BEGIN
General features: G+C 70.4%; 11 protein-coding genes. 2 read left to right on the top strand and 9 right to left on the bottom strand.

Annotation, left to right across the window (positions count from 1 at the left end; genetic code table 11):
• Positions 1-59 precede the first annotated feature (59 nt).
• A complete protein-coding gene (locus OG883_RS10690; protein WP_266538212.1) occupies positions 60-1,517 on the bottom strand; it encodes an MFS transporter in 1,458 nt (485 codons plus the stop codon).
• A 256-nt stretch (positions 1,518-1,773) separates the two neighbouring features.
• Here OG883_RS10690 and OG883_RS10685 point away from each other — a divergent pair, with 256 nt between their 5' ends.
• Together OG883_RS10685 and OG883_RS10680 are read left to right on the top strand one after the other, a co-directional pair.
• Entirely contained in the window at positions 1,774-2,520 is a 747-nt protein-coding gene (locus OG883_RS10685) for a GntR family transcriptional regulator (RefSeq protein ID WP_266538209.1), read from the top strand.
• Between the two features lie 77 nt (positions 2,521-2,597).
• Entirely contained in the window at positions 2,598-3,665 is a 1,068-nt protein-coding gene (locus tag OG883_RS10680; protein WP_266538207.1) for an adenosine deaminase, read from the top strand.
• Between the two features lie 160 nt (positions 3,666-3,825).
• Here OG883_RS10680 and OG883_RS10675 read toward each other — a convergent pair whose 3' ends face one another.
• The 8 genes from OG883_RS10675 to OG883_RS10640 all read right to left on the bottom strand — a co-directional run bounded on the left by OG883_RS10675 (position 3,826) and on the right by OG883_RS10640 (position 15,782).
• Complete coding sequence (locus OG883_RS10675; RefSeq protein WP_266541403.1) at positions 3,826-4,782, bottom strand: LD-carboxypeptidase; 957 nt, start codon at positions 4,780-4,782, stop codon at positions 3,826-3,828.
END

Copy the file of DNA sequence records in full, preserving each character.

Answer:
General features: G+C 70.4%; 11 protein-coding genes. 2 read left to right on the top strand and 9 right to left on the bottom strand.

Annotation, left to right across the window (positions count from 1 at the left end; genetic code table 11):
• Positions 1-59 precede the first annotated feature (59 nt).
• A complete protein-coding gene (locus OG883_RS10690; protein WP_266538212.1) occupies positions 60-1,517 on the bottom strand; it encodes an MFS transporter in 1,458 nt (485 codons plus the stop codon).
• A 256-nt stretch (positions 1,518-1,773) separates the two neighbouring features.
• Here OG883_RS10690 and OG883_RS10685 point away from each other — a divergent pair, with 256 nt between their 5' ends.
• Together OG883_RS10685 and OG883_RS10680 are read left to right on the top strand one after the other, a co-directional pair.
• Entirely contained in the window at positions 1,774-2,520 is a 747-nt protein-coding gene (locus OG883_RS10685) for a GntR family transcriptional regulator (RefSeq protein ID WP_266538209.1), read from the top strand.
• Between the two features lie 77 nt (positions 2,521-2,597).
• Entirely contained in the window at positions 2,598-3,665 is a 1,068-nt protein-coding gene (locus tag OG883_RS10680; protein WP_266538207.1) for an adenosine deaminase, read from the top strand.
• Between the two features lie 160 nt (positions 3,666-3,825).
• Here OG883_RS10680 and OG883_RS10675 read toward each other — a convergent pair whose 3' ends face one another.
• The 8 genes from OG883_RS10675 to OG883_RS10640 all read right to left on the bottom strand — a co-directional run bounded on the left by OG883_RS10675 (position 3,826) and on the right by OG883_RS10640 (position 15,782).
• Complete coding sequence (locus OG883_RS10675; RefSeq protein WP_266541403.1) at positions 3,826-4,782, bottom strand: LD-carboxypeptidase; 957 nt, start codon at positions 4,780-4,782, stop codon at positions 3,826-3,828.